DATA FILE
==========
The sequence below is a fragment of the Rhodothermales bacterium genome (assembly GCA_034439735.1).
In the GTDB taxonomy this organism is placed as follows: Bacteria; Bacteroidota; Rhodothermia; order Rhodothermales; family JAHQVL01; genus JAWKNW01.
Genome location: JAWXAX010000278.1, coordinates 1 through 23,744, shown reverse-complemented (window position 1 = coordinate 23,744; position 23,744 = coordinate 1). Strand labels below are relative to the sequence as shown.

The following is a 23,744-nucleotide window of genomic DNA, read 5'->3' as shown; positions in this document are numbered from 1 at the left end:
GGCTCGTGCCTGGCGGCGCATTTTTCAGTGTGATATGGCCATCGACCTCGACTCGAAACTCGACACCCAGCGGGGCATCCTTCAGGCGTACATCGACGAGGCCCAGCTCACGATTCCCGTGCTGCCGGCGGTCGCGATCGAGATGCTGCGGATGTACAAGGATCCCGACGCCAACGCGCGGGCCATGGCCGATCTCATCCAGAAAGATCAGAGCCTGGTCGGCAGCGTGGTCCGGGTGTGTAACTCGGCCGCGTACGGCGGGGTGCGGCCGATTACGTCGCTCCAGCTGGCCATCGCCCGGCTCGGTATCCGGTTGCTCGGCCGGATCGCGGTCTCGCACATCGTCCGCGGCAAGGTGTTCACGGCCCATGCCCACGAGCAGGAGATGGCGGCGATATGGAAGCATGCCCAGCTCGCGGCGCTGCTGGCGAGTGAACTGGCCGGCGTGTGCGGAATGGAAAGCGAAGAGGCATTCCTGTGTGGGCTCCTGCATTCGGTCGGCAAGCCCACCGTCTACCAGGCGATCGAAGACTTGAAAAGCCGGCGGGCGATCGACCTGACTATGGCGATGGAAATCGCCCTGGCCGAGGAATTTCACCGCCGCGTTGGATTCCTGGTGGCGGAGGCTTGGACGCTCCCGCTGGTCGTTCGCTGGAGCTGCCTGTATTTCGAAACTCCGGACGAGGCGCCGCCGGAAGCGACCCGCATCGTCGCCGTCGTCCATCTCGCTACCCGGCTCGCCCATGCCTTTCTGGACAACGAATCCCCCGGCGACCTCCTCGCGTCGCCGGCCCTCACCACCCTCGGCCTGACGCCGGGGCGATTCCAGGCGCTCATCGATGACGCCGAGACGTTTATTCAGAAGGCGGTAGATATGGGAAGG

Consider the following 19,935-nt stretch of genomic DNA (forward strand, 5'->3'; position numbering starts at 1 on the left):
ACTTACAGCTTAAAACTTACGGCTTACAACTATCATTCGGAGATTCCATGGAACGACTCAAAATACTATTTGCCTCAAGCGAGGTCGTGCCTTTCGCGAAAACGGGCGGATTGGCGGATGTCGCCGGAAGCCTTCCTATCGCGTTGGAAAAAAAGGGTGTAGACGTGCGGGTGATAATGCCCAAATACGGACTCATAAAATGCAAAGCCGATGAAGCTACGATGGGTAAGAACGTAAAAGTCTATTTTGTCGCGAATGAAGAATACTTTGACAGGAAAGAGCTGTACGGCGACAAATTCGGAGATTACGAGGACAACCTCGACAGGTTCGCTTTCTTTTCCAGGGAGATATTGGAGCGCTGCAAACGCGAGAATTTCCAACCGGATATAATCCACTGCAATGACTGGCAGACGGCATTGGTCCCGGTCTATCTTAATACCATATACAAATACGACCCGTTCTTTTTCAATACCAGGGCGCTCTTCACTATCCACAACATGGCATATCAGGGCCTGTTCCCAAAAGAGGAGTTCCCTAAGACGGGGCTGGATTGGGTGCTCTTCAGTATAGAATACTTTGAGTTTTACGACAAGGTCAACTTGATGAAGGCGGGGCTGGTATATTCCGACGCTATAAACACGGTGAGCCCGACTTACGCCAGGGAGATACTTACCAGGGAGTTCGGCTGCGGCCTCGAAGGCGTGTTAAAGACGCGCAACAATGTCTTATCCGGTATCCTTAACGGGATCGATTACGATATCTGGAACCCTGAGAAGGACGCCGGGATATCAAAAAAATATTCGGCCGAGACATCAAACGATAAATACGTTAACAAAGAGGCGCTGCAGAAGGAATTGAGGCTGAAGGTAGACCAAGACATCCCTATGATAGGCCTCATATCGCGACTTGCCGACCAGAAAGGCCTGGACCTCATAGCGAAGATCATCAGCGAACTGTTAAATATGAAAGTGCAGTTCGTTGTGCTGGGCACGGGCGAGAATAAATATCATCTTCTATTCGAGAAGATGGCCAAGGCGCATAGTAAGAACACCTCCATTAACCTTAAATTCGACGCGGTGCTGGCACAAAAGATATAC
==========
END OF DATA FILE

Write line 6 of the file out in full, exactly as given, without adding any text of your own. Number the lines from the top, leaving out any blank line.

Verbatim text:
Consider the following 19,935-nt stretch of genomic DNA (forward strand, 5'->3'; position numbering starts at 1 on the left):